An Examination of Environmental Carrying Capacity around Chesapeake Bay from 1607 to the Present
Senior Scientist, USEPA Chesapeake Bay Program
About the Lecture
Ecologist and Environmental Historian Kent Mountford will speak about the historical roots of “buildout” in the Chesapeake Bay region. This term, used by planners to describe saturation development, is usually viewed as a recipe for environmental decline. From the first European contacts, a succession of pressures have been placed on landscape and living resources by technology and population. Each wave of pressures—like those from agrigulture, forest removal and population—have resulted in increasingly damaged ecological conditions. Prospects for sustainable development and restoration are discussed.
About the Speaker
Kent Mountford serves as the Senior Environmental Scientist at the US Environmental Protection Agency’s Chesapeake Bay Program Office, where he’s worked since it opened in 1984 to preserve and restore habitat and living resources for our Nation’s largest estuary. He graduated from Rutgers University in 1960 with a degree Business and Economics and returned 6 years later to take MS and PhD degrees in estuarine ecology. He’s been active in marine science for 34 years, lived and worked on the Chesapeake for 28, and has become an environmental historian in the process. In 1994 he received an EPA Regional Bronze Medal Award for the Bay Program’s Environmental Indicator effort. He’s a journal writer, sketch artist, lecturer, photographer and has written dozens of articles for scientific and popular publications. His book, “Closed Sea”, a history of the Barnegat (NJ) Estuary is to be published late in 1999. He’s traveled in 25 countries and is a U.S. Coast Guard licensed Captain who has sailed over 34,000 nautical miles.
President Garavelli called the 2109th meeting to order at 8:20 p.m. on October 29, 1999. The Recording Secretary read the minutes of the 2108th meeting and they were approved.
The speaker for the 2109th meeting was Kent Mountford, a Senior Scientist, at the United States Environmental Protection Agency, Chesapeake Bay Program, Annapolis, MD. The title of his presentation was “Buildout: an Examination of Environmental Carrying Capacity around Chesapeake Bay from 1607 to the Present.”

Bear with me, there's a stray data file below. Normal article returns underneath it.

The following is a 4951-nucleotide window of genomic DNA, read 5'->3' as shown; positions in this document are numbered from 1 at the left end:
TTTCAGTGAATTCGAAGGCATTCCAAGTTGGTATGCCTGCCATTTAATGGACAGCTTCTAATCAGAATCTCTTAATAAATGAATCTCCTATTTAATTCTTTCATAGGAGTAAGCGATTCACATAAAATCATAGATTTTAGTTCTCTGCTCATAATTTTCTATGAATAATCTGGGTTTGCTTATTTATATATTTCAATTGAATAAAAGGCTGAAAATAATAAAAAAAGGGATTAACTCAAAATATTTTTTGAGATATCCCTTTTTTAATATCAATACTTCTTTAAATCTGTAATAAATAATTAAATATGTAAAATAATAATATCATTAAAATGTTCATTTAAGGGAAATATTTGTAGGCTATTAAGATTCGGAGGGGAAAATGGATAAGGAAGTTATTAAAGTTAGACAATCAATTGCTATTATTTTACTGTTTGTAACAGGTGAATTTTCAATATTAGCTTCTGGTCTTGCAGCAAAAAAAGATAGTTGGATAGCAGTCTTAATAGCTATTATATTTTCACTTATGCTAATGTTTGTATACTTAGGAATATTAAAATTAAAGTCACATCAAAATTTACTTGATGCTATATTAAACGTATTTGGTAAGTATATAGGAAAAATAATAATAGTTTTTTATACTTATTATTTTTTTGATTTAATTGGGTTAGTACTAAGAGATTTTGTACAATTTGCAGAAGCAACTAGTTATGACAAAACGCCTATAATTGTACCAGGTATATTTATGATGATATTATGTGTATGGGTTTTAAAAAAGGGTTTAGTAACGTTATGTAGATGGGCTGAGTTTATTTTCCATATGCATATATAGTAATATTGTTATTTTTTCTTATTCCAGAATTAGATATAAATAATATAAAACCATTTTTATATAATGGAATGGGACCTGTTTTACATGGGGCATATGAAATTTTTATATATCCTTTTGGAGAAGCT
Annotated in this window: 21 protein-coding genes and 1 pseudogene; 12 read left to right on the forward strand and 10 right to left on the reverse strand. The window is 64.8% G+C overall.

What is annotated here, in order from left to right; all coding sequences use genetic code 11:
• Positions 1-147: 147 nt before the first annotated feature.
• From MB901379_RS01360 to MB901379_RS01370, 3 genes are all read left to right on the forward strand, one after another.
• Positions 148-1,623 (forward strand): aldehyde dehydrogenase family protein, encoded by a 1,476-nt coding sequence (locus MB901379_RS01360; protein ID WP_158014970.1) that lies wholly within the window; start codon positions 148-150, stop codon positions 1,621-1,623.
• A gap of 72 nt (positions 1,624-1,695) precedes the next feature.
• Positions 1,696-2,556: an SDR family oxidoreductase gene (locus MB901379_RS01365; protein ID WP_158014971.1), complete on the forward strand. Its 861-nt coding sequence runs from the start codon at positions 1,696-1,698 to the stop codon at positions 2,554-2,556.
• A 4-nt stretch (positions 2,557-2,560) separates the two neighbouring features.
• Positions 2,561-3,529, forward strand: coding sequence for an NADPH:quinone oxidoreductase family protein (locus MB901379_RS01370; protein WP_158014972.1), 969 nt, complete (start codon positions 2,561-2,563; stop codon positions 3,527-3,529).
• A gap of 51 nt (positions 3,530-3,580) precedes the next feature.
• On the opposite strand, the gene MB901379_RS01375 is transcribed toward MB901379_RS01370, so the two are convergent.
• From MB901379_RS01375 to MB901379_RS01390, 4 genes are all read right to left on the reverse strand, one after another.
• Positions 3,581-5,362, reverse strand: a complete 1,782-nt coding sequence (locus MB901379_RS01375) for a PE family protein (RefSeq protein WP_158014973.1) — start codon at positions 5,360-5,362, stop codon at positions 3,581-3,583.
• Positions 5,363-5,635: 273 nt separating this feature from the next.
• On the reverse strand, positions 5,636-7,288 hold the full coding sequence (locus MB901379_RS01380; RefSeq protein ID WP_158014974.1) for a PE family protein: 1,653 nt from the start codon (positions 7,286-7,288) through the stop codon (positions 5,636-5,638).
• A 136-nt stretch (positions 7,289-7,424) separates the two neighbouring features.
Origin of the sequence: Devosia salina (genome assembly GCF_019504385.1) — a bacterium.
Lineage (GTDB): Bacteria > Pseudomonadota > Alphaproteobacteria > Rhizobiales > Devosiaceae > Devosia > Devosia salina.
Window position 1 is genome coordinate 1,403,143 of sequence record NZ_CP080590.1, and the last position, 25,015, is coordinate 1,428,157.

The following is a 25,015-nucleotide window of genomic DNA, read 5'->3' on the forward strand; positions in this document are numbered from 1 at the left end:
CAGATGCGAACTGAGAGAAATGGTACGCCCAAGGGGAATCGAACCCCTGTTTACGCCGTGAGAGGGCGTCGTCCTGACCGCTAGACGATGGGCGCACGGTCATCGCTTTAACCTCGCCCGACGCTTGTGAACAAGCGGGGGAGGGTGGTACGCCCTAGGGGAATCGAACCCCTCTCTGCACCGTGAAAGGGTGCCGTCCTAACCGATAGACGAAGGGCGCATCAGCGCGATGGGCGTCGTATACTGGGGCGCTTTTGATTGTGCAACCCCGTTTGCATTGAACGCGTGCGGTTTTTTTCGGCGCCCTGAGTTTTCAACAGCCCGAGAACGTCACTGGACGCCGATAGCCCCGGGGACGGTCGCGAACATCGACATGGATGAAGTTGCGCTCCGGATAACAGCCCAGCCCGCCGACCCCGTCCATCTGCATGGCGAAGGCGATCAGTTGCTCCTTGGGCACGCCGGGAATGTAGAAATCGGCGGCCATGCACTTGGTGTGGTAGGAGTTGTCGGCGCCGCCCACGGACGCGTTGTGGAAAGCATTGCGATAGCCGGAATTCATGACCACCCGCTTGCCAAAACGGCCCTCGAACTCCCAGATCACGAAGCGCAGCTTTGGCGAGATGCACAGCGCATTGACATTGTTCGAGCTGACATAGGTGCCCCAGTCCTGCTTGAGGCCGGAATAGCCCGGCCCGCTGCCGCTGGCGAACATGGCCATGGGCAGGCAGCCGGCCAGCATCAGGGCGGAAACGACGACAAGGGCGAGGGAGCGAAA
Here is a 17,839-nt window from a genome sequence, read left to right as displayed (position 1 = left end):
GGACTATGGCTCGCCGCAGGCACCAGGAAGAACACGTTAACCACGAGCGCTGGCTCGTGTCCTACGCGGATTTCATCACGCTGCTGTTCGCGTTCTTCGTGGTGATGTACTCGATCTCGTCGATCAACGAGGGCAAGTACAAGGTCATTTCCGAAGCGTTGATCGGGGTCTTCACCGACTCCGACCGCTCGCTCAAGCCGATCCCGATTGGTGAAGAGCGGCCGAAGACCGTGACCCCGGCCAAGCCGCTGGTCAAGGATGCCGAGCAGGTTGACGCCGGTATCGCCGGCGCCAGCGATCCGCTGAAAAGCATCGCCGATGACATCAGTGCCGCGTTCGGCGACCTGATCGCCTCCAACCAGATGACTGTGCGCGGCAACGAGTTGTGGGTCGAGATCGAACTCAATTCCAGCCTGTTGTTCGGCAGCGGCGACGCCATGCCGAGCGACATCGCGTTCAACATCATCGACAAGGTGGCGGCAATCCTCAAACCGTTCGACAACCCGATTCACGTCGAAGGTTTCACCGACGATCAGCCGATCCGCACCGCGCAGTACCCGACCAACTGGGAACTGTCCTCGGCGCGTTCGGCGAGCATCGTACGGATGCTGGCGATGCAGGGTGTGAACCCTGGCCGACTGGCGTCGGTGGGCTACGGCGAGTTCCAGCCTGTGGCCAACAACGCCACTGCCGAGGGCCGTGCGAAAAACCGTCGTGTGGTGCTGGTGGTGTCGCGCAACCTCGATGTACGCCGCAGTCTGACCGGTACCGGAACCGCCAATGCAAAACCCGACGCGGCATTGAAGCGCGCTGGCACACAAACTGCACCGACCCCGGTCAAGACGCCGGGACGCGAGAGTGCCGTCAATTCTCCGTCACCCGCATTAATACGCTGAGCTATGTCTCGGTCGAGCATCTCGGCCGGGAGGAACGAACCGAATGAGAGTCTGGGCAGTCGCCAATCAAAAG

The term, “buildout” is used by planners to describe saturation development, and is usually viewed as a recipe for environmental decline. The speaker described the historical roots of buildout in the Chesapeake Bay region. From the first European contacts, a succession of pressures was placed on landscape and living resources by technology and population. Each wave of pressure such as from agriculture, forest removal and population has resulted in increasingly damaged ecological conditions. The prospects for sustainable development and restoration are called into question.
European exploration of the Chesapeake may date from as far back as the 12th Century, but certainly from the 16th Century onward. However, until the early 17th Century, the environmental impact was primarily from Native American agriculture and burning. Here, the Chesapeake Basin landscape was 95% forested, with some open grassland and the impact was sustainable. However, from 1600 to 1700 the land was gradually but completely captured in European-style surveyed land ownership with fixed boundaries. The land was sequentially captured by forest clearing for firewood, charcoal and tobacco. An examination of Chesapeake Bay sediments shows an agricultural horizon emerging as indicated by changes in the ratio of oak to ragweed pollen.
During the late Colonial period, the shift to grain crops for consumption and export created problems. Repeated and deeper soil tillage using the moldboard plow created a strong erosion signal in Bay sediments. Spatial saturation on the coastal plain drove further development up onto the piedmont, where contemporary agricultural practices exacerbated erosion, and filled in the smaller seaports. Each level of occupation saturated the landscape for one suite of uses and functions and then was replaced by others. This process, from the earliest Colonial times, was sustained by the input of external capital, personnel and energy sources. This process exploited indigenous natural resources and destroyed previous levels of organization. However, the Chesapeake and its basin were able to resist productivity decreases until the end of the 19th Century. Here, the pressures began to exceed the carrying capacity of the landscape and were no longer sustainable. This process continues today with modern development, expansion of mobility with motorized vehicles, such as cars and trucks, proliferating impervious surfaces, such as roads and parking lots, and population increasing at 11 new people every hour. It is unlikely that these trends will reverse, and improbable that lifestyle changes can be made to reverse their effects. Consequently, the implications for a viable Chesapeake Bay are not encouraging.
Mr. Mountford then closed his presentation and kindly answered questions from the floor. President Garavelli thereupon thanked Mr. Mountford for the society, announced the next meeting and made the usual parking announcement. He then adjourned the 2109th meeting to the Social Hour at 9:15 p.m.